I wonder a lot about what kept my mom’s spirit awake instead of being buried in fear. Was it her knowing that she was dying that made her accept nothing other than fully living? Was it that she wanted to define her life, not some doctor or statistics? Whatever it was, she showed me what it meant to grab hold of life and live it, no matter what. The truth is, we all have a life sentence whether we are told by someone in a white coat or not.
I’m grateful having reached my 40’s and feeling like a has-been that I have her legacy to hold on to–to remind me of how life can be lived. It would be easy for me to feed into the belief that now I’m in my 40’s I must find products to fix me, procedures to rejuvenate me, and clothes to hide me. Despite my mom’s illness, her life became an exciting adventure in her 40’s. She left my Dad after 25 years of a not so great marriage; traveled Europe; got a lover 13 years younger than her, went back to school, took dancing classes weekly, and later danced her way to God.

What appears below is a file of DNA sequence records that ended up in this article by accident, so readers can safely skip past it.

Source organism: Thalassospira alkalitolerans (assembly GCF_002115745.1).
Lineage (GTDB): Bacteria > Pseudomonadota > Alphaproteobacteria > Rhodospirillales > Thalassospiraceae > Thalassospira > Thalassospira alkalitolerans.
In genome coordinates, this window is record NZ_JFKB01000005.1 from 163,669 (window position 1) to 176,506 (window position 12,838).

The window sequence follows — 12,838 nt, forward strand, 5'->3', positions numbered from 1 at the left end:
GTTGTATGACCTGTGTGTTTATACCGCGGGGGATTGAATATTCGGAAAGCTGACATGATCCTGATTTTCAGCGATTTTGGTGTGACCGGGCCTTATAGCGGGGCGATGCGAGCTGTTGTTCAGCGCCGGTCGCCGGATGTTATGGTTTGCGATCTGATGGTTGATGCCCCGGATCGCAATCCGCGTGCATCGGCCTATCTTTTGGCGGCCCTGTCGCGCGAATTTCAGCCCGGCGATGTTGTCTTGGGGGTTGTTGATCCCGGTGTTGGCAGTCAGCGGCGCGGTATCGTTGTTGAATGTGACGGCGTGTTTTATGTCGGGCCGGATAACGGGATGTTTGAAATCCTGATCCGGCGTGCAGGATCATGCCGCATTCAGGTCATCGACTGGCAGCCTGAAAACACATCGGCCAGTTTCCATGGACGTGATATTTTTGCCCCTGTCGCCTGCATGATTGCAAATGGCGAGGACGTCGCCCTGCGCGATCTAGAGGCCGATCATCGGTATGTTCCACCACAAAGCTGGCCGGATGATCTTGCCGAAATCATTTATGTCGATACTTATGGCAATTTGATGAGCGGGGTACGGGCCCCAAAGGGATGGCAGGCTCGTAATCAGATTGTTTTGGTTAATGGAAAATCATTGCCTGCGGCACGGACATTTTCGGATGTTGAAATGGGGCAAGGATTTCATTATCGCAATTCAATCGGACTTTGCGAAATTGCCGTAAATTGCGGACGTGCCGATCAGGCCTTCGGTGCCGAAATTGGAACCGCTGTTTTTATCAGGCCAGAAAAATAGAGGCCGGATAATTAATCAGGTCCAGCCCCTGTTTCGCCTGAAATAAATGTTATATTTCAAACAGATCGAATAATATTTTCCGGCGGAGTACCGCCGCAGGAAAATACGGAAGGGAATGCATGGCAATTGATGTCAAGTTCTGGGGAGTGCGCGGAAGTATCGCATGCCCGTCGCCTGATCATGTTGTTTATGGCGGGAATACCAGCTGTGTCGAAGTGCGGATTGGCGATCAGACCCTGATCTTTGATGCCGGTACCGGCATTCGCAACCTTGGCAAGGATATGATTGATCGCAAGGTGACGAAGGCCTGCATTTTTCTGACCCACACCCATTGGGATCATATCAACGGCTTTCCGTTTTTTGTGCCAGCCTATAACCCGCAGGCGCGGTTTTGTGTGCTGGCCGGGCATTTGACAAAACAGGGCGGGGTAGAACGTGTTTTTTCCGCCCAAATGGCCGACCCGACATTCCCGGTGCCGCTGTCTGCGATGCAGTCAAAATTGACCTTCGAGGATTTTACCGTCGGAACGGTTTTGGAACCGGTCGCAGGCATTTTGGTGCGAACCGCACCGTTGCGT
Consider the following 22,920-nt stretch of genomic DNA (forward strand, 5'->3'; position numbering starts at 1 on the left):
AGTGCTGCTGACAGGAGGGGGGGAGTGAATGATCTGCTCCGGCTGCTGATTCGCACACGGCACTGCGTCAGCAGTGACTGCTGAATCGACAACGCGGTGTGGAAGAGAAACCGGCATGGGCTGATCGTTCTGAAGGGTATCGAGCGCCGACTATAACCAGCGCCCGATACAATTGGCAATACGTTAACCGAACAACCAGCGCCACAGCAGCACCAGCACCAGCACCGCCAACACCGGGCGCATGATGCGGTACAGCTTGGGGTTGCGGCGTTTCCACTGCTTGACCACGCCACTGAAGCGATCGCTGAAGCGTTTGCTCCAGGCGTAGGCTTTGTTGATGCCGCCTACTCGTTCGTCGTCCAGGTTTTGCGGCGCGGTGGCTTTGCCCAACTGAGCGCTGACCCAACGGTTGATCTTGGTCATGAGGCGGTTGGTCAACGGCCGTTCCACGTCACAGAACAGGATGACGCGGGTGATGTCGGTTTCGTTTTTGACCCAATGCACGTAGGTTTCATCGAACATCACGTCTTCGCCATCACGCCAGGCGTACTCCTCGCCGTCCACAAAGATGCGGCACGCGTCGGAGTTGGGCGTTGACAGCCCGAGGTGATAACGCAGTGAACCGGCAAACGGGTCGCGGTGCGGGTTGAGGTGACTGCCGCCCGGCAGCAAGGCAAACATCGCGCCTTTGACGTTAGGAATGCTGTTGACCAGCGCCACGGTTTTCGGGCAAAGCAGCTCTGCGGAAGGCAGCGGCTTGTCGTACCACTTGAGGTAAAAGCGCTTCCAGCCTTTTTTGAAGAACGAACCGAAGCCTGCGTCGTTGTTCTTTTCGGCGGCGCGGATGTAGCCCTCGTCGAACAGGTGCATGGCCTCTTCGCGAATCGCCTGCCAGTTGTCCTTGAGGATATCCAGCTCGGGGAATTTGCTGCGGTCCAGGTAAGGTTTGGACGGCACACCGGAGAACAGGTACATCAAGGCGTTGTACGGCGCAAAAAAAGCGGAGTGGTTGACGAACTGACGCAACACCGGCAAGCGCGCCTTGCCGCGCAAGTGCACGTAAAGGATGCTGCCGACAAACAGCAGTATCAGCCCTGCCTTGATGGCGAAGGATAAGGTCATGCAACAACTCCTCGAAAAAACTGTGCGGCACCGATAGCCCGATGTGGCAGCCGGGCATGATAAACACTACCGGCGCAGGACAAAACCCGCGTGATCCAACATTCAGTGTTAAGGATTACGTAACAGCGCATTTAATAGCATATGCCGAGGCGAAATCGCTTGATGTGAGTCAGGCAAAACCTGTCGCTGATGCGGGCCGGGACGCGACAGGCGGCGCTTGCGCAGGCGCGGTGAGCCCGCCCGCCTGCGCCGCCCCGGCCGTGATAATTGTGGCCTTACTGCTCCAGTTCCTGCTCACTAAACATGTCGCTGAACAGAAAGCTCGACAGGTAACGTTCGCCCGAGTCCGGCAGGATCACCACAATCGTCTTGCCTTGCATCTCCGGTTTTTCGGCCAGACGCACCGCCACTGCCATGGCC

Mom didn’t let ageism tell her how she should behave or be seen in the world. She showed us how to see her in all her glory.
Today, when I’m grieving the noticeably aging upon my body, and the fear of not being seen by the rest of the world creeps upon me, I use my mom’s memory as a reminder that life is by design. It is to be defined by me, and then my job is to live it–whatever way I choose.
There is no one way to live our 40’s and beyond. There is only our way, dictated by our design.
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